Two Ukrainians and an acoustic guitar. If that lineup makes you imagine some sort of horrifying New Age world folk experience, possibly involving yodelling, think again. 5’Nizza (pronounced piatnitza) use their limited instrumental palette to create an oddly satisfying mixture of hip hop, reggae, rock, folk, and whatever else pops into their heads at the moment. In fact, between the layers of overdubbed vocals and liberal use of beatboxing, their music can get pretty elaborate. I don’t know much about their biography, since all that crap is in Russian, but they formed in 1998 and, as of 2005, have released two albums. I can’t really comment on their lyrics either, since all but a few scattered English phrases are in Russian or Ukrainian. For the purpose of these reviews, let’s pretend they’re really good.
You know, these guys have just hit on a fun thing, dammit. Melodic pop songs, goofy rapping, and random reggae and latin rhythms, all stuck together for no clear reason over a bed of beatboxing and lazy acoustic strumming. It works because these guys are simply good at what they do, mixing things up, tossing out catchy melodies, and, amusingly, appropriating others via “sampling”—i.e., humming.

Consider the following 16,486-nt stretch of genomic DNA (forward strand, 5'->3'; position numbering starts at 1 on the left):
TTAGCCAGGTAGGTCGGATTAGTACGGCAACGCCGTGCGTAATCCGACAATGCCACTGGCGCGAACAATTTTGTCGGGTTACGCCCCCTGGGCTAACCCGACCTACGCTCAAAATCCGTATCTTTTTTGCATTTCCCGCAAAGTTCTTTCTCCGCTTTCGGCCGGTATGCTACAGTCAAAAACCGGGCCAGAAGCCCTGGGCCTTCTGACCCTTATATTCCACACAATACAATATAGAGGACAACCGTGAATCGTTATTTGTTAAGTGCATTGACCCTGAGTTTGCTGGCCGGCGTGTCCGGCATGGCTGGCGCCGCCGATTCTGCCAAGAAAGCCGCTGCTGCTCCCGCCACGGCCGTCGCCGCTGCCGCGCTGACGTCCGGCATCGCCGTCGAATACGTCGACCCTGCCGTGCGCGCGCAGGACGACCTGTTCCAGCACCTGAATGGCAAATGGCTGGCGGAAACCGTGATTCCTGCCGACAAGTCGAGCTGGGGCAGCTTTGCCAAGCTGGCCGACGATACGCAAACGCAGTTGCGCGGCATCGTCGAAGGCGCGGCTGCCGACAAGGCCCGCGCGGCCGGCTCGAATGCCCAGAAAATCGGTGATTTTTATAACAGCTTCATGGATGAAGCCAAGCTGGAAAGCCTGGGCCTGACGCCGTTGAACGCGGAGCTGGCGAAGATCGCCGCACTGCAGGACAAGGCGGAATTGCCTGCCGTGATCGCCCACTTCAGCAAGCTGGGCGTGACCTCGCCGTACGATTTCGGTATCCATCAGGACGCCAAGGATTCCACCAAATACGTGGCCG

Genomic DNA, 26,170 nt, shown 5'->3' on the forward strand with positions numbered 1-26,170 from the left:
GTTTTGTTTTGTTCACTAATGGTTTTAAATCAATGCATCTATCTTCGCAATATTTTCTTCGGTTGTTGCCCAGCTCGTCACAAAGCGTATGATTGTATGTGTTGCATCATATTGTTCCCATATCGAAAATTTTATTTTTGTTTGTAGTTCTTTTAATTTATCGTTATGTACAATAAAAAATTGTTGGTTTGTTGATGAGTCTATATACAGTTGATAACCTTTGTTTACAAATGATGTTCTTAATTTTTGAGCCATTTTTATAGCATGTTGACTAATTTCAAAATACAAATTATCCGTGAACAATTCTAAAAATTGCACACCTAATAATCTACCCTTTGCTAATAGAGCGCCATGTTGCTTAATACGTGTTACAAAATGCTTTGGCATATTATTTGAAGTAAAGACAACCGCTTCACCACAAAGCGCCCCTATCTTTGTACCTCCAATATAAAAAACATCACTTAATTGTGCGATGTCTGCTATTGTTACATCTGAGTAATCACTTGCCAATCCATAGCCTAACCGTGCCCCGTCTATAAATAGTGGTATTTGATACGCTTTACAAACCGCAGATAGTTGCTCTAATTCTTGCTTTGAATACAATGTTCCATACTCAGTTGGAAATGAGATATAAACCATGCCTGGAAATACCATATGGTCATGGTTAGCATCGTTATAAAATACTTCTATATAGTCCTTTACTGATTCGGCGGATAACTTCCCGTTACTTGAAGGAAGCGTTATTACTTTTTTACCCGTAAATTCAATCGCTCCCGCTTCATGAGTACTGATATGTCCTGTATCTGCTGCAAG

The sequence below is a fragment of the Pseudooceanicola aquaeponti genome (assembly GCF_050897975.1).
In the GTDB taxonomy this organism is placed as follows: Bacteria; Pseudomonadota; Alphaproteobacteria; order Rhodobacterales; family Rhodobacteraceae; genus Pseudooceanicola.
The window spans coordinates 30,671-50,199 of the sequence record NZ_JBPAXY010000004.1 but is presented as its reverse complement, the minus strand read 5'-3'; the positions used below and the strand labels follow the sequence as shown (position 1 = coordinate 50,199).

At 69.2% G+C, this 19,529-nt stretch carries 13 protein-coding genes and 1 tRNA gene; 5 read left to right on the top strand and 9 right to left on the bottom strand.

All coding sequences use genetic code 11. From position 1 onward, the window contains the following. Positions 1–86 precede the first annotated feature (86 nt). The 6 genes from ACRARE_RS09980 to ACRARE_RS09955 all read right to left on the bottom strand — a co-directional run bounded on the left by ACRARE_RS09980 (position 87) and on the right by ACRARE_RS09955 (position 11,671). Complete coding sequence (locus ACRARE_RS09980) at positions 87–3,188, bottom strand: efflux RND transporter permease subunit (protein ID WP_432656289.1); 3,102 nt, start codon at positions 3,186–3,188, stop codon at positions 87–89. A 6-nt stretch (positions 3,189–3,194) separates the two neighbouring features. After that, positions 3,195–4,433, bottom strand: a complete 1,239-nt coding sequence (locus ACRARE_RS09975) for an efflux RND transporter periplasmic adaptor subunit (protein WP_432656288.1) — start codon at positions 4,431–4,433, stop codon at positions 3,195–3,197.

With well over an hour of music, half of which doesn’t leave much of an impression, the band could have stood to exercize some quality control. But how many artists ever do? It’s all worth it for great little tracks like “Strela” and the duo’s positively zany eponymous theme song. The epic “Zima”, on the other hand, sounds like it might actually be about something serious—perhaps a tragic encounter with the titular pseudo-beer.
It’s not too different from their self-titled album, but 0’5 is a noticeable improvement on its predecessor, so I don’t mind. I recently found a review on a Ukrainian website which compared this album favorably to vodka—which is probably more endorsement than I have the power to give.
You know the drill by now, but this album is simply shorter, sweeter, and catchier. Hooks are everywhere, and the album changes up enough to never wear out its welcome. A couple tracks don’t quite get off the ground, but nothing here is actively boring. Several tracks continue in the successful atmospheric vein of “Zima”, bringing in a greater variety of production. They even replace the acoustic guitar with an electric for the last track. I suspect they’ll need to find some truly new tricks to get away with a third album of this stuff, but for now it fucking works. This is just an utterly fun, laid-back album, and one of the most purely enjoyable things I’ve heard in 2005.